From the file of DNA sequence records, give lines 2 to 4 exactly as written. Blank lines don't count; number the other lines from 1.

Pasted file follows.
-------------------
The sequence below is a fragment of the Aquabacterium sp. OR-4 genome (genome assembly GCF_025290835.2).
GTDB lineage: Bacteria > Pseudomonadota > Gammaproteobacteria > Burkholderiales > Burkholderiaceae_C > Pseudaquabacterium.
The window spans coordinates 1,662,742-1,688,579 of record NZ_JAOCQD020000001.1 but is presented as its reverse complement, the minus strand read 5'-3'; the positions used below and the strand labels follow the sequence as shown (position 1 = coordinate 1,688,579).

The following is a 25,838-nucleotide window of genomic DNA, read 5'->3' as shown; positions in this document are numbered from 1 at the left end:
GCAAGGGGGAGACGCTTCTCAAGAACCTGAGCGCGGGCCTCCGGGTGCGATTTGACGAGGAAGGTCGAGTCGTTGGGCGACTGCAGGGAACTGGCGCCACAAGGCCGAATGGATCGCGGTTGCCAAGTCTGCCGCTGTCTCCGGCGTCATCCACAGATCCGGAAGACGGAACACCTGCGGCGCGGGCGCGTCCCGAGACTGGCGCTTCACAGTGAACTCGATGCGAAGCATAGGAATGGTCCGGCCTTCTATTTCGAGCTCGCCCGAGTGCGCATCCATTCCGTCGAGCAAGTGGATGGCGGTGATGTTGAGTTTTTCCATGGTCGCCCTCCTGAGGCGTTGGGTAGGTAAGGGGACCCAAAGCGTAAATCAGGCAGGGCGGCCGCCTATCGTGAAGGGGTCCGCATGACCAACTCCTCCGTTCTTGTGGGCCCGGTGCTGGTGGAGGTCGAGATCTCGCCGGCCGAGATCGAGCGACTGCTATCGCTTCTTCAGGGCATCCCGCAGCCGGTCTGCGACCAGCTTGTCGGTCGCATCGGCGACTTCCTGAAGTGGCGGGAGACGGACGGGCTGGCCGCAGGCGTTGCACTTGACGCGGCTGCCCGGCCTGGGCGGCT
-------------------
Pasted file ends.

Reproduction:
GTDB lineage: Bacteria > Pseudomonadota > Gammaproteobacteria > Burkholderiales > Burkholderiaceae_C > Pseudaquabacterium.
The window spans coordinates 1,662,742-1,688,579 of record NZ_JAOCQD020000001.1 but is presented as its reverse complement, the minus strand read 5'-3'; the positions used below and the strand labels follow the sequence as shown (position 1 = coordinate 1,688,579).

The following is a 25,838-nucleotide window of genomic DNA, read 5'->3' as shown; positions in this document are numbered from 1 at the left end: